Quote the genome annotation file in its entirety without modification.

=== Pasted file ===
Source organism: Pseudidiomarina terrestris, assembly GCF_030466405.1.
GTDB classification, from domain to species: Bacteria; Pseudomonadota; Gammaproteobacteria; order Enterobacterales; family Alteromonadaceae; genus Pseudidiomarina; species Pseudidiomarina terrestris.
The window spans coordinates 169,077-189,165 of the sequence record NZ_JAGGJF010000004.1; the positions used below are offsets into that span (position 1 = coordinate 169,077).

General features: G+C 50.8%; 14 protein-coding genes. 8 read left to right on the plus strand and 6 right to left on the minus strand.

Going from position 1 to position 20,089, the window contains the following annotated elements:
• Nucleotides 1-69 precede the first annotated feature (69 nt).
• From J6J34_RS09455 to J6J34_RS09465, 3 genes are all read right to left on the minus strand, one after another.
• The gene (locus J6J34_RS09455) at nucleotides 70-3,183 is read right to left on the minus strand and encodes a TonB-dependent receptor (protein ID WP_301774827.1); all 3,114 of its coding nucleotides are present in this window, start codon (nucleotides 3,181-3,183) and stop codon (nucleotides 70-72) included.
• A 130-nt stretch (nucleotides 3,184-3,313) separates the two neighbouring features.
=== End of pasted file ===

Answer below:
Source organism: Pseudidiomarina terrestris, assembly GCF_030466405.1.
GTDB classification, from domain to species: Bacteria; Pseudomonadota; Gammaproteobacteria; order Enterobacterales; family Alteromonadaceae; genus Pseudidiomarina; species Pseudidiomarina terrestris.
The window spans coordinates 169,077-189,165 of the sequence record NZ_JAGGJF010000004.1; the positions used below are offsets into that span (position 1 = coordinate 169,077).

General features: G+C 50.8%; 14 protein-coding genes. 8 read left to right on the plus strand and 6 right to left on the minus strand.

Going from position 1 to position 20,089, the window contains the following annotated elements:
• Nucleotides 1-69 precede the first annotated feature (69 nt).
• From J6J34_RS09455 to J6J34_RS09465, 3 genes are all read right to left on the minus strand, one after another.
• The gene (locus J6J34_RS09455) at nucleotides 70-3,183 is read right to left on the minus strand and encodes a TonB-dependent receptor (protein ID WP_301774827.1); all 3,114 of its coding nucleotides are present in this window, start codon (nucleotides 3,181-3,183) and stop codon (nucleotides 70-72) included.
• A 130-nt stretch (nucleotides 3,184-3,313) separates the two neighbouring features.